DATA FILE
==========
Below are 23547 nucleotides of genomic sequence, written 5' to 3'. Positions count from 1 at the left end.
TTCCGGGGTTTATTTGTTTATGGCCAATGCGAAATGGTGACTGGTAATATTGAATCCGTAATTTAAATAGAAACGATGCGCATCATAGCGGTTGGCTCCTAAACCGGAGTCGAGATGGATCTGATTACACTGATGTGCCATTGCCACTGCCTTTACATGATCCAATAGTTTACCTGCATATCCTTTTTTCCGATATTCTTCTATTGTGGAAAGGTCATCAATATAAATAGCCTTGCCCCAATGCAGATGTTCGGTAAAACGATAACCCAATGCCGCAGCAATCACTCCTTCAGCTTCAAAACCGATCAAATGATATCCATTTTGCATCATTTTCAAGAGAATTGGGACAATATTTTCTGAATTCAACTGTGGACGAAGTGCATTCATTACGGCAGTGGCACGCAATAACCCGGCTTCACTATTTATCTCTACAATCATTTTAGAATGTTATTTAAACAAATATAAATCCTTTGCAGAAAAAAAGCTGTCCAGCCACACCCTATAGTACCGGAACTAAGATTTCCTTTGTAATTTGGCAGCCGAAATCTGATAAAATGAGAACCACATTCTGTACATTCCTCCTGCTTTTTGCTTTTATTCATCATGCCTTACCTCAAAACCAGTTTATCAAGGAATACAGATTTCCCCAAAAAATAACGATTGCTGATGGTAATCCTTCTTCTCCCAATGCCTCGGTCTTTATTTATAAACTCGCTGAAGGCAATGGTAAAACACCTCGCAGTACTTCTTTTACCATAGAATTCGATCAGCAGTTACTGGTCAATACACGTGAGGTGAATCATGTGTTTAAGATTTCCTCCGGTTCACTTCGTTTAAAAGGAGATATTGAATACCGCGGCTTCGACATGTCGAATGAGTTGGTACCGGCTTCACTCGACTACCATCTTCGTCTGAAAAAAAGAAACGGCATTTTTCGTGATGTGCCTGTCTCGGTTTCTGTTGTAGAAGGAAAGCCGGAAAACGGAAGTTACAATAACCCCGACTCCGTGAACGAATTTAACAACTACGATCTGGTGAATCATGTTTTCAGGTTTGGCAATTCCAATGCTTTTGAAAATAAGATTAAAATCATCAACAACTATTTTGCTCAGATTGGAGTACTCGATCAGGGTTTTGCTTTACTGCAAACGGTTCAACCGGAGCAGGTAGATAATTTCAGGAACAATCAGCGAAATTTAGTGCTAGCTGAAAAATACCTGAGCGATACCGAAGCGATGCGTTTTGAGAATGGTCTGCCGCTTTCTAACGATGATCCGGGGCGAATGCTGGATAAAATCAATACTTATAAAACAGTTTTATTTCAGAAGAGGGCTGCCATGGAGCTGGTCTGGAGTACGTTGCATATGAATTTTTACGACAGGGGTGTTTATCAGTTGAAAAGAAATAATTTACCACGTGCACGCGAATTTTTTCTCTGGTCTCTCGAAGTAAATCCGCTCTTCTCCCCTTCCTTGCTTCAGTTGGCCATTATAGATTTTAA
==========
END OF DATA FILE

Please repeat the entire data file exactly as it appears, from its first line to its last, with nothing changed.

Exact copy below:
Below are 23547 nucleotides of genomic sequence, written 5' to 3'. Positions count from 1 at the left end.
TTCCGGGGTTTATTTGTTTATGGCCAATGCGAAATGGTGACTGGTAATATTGAATCCGTAATTTAAATAGAAACGATGCGCATCATAGCGGTTGGCTCCTAAACCGGAGTCGAGATGGATCTGATTACACTGATGTGCCATTGCCACTGCCTTTACATGATCCAATAGTTTACCTGCATATCCTTTTTTCCGATATTCTTCTATTGTGGAAAGGTCATCAATATAAATAGCCTTGCCCCAATGCAGATGTTCGGTAAAACGATAACCCAATGCCGCAGCAATCACTCCTTCAGCTTCAAAACCGATCAAATGATATCCATTTTGCATCATTTTCAAGAGAATTGGGACAATATTTTCTGAATTCAACTGTGGACGAAGTGCATTCATTACGGCAGTGGCACGCAATAACCCGGCTTCACTATTTATCTCTACAATCATTTTAGAATGTTATTTAAACAAATATAAATCCTTTGCAGAAAAAAAGCTGTCCAGCCACACCCTATAGTACCGGAACTAAGATTTCCTTTGTAATTTGGCAGCCGAAATCTGATAAAATGAGAACCACATTCTGTACATTCCTCCTGCTTTTTGCTTTTATTCATCATGCCTTACCTCAAAACCAGTTTATCAAGGAATACAGATTTCCCCAAAAAATAACGATTGCTGATGGTAATCCTTCTTCTCCCAATGCCTCGGTCTTTATTTATAAACTCGCTGAAGGCAATGGTAAAACACCTCGCAGTACTTCTTTTACCATAGAATTCGATCAGCAGTTACTGGTCAATACACGTGAGGTGAATCATGTGTTTAAGATTTCCTCCGGTTCACTTCGTTTAAAAGGAGATATTGAATACCGCGGCTTCGACATGTCGAATGAGTTGGTACCGGCTTCACTCGACTACCATCTTCGTCTGAAAAAAAGAAACGGCATTTTTCGTGATGTGCCTGTCTCGGTTTCTGTTGTAGAAGGAAAGCCGGAAAACGGAAGTTACAATAACCCCGACTCCGTGAACGAATTTAACAACTACGATCTGGTGAATCATGTTTTCAGGTTTGGCAATTCCAATGCTTTTGAAAATAAGATTAAAATCATCAACAACTATTTTGCTCAGATTGGAGTACTCGATCAGGGTTTTGCTTTACTGCAAACGGTTCAACCGGAGCAGGTAGATAATTTCAGGAACAATCAGCGAAATTTAGTGCTAGCTGAAAAATACCTGAGCGATACCGAAGCGATGCGTTTTGAGAATGGTCTGCCGCTTTCTAACGATGATCCGGGGCGAATGCTGGATAAAATCAATACTTATAAAACAGTTTTATTTCAGAAGAGGGCTGCCATGGAGCTGGTCTGGAGTACGTTGCATATGAATTTTTACGACAGGGGTGTTTATCAGTTGAAAAGAAATAATTTACCACGTGCACGCGAATTTTTTCTCTGGTCTCTCGAAGTAAATCCGCTCTTCTCCCCTTCCTTGCTTCAGTTGGCCATTATAGATTTTAA